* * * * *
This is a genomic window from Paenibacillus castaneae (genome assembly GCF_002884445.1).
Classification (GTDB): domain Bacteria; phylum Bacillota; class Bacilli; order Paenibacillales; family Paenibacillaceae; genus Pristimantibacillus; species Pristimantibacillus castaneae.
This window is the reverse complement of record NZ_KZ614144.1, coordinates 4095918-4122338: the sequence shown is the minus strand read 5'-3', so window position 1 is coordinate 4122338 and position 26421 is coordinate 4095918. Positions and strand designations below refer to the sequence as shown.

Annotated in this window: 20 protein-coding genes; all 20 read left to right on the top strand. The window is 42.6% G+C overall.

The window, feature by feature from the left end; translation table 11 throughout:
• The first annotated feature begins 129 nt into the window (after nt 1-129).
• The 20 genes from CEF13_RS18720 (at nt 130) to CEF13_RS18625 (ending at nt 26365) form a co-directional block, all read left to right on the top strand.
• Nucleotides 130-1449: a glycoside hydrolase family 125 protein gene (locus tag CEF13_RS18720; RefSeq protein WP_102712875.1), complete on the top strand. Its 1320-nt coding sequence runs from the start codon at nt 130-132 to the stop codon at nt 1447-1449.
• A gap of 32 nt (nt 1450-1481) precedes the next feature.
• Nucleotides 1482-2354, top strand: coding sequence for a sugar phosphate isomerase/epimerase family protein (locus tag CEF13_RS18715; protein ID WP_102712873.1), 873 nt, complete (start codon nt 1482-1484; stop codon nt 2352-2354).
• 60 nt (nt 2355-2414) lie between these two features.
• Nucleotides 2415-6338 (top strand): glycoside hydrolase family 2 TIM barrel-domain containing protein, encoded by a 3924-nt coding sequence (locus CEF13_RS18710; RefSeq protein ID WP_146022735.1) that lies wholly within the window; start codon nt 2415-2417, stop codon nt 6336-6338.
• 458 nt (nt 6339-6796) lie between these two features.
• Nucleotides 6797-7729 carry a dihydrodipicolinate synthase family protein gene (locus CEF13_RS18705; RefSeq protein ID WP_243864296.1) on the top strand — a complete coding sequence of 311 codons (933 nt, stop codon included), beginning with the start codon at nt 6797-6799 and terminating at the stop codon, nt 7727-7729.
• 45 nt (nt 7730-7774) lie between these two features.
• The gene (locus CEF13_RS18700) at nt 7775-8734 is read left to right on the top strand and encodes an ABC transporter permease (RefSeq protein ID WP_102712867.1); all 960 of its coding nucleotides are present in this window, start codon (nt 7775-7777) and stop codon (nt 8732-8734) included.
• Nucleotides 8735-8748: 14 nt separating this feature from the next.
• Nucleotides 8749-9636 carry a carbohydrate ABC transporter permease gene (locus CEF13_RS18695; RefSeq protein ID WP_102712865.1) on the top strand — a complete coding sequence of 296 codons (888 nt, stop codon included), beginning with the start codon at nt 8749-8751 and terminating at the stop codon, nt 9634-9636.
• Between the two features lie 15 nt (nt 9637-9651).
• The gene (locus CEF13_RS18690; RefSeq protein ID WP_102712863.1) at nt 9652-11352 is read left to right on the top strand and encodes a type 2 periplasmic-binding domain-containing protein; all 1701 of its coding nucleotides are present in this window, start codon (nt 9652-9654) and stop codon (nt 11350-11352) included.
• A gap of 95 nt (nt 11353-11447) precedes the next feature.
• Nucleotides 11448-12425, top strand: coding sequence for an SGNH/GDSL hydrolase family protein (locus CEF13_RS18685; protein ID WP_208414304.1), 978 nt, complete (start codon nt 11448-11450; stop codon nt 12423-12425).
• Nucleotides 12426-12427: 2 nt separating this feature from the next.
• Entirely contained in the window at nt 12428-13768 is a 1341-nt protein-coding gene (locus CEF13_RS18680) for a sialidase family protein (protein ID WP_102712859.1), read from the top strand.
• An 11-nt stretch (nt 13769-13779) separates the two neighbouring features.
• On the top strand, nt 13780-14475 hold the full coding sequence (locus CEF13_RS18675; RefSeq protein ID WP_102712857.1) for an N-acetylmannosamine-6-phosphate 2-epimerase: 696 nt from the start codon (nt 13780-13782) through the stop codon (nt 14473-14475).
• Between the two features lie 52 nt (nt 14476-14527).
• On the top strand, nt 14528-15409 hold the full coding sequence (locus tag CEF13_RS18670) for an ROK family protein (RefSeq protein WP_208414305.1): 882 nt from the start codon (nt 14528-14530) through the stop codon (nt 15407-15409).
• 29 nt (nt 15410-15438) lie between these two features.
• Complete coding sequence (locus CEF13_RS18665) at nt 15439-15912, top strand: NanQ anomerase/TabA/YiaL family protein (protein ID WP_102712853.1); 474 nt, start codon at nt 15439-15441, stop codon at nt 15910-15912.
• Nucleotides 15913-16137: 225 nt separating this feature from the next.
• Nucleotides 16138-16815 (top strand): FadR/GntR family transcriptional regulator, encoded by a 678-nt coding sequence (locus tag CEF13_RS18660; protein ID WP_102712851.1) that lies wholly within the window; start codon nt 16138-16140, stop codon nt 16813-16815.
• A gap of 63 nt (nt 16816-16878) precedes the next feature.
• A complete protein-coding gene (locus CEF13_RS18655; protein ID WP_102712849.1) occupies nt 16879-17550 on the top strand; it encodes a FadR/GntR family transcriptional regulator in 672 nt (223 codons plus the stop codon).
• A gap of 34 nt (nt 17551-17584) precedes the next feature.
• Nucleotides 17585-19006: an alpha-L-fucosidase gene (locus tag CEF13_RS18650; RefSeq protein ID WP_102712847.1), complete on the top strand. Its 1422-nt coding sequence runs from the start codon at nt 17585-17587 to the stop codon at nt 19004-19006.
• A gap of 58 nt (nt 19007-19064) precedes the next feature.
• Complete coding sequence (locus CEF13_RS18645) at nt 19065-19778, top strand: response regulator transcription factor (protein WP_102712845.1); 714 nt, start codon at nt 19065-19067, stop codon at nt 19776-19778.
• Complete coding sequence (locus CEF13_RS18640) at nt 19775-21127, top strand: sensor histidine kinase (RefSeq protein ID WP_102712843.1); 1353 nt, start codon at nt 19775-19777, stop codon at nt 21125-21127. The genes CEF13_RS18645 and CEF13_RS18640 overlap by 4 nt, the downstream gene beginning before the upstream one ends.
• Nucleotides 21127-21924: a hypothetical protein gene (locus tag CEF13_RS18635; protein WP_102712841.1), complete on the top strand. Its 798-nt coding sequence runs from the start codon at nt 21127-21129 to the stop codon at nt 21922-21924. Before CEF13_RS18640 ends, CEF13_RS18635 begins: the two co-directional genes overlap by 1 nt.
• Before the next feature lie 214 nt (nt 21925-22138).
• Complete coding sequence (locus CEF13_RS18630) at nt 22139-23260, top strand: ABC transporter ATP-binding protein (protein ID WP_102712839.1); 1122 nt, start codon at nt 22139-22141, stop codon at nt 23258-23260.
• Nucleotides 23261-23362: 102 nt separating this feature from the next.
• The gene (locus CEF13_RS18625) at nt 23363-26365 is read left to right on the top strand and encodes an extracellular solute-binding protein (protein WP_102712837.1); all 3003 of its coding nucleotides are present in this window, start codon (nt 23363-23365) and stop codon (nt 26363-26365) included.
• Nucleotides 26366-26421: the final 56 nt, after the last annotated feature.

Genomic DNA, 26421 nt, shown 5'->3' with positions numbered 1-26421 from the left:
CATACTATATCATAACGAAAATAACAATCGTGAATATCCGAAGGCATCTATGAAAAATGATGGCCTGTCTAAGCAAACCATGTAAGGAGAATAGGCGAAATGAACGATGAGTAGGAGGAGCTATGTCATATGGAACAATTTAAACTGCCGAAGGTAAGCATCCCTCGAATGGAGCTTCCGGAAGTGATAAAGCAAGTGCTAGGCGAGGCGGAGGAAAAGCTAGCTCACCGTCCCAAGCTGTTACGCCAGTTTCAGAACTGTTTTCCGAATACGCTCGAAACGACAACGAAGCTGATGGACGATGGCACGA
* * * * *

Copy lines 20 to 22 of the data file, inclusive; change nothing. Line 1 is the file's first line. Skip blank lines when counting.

• The gene (locus CEF13_RS18690; RefSeq protein ID WP_102712863.1) at nt 9652-11352 is read left to right on the top strand and encodes a type 2 periplasmic-binding domain-containing protein; all 1701 of its coding nucleotides are present in this window, start codon (nt 9652-9654) and stop codon (nt 11350-11352) included.
• A gap of 95 nt (nt 11353-11447) precedes the next feature.
• Nucleotides 11448-12425, top strand: coding sequence for an SGNH/GDSL hydrolase family protein (locus CEF13_RS18685; protein ID WP_208414304.1), 978 nt, complete (start codon nt 11448-11450; stop codon nt 12423-12425).